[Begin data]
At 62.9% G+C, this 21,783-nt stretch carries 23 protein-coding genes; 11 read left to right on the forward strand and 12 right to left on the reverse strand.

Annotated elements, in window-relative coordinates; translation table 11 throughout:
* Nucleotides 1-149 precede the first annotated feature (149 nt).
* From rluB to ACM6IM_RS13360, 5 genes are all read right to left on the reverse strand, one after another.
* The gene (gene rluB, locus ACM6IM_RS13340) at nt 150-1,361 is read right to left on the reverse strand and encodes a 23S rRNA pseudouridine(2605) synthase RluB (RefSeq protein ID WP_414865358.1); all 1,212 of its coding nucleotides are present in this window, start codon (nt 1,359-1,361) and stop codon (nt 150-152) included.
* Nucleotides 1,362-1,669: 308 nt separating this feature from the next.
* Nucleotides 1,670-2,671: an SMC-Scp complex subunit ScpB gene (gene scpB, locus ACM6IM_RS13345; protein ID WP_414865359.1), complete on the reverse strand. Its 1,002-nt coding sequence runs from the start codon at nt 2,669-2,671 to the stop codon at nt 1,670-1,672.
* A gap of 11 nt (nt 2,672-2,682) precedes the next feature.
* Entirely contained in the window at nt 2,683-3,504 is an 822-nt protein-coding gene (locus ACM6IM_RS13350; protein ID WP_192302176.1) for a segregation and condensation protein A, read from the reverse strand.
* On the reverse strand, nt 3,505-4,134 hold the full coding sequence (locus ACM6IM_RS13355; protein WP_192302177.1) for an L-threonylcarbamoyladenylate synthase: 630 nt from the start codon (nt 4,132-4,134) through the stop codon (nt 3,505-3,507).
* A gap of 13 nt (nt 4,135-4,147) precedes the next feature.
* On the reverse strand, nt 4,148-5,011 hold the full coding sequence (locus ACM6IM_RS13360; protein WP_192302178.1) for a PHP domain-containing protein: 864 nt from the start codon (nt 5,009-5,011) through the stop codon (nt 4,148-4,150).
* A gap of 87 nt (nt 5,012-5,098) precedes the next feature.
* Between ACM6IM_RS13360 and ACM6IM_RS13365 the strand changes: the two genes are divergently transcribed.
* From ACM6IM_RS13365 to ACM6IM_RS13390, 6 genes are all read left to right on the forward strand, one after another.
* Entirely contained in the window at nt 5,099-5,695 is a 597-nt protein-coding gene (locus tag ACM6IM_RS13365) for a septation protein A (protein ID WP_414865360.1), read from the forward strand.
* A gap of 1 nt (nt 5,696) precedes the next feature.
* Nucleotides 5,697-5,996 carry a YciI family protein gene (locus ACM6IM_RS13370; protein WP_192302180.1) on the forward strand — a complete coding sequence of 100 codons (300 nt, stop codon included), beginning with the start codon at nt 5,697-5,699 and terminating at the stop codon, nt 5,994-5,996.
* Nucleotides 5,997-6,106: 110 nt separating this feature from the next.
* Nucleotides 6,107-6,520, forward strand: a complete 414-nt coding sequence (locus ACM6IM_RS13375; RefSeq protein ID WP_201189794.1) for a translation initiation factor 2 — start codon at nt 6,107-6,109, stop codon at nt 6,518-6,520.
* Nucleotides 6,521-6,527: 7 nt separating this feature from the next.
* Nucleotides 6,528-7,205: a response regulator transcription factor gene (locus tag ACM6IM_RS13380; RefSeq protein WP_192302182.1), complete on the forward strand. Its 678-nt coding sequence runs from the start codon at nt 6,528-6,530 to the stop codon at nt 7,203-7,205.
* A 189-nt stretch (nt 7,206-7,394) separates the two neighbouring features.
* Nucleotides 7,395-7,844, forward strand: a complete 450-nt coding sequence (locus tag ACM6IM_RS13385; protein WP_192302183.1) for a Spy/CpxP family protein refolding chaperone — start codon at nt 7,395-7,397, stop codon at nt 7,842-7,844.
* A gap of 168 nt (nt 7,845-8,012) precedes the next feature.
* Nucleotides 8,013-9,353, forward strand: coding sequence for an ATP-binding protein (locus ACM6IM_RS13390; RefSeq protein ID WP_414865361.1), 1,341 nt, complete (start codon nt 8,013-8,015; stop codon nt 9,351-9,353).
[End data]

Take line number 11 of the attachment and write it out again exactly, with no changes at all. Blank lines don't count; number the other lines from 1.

* A gap of 13 nt (nt 4,135-4,147) precedes the next feature.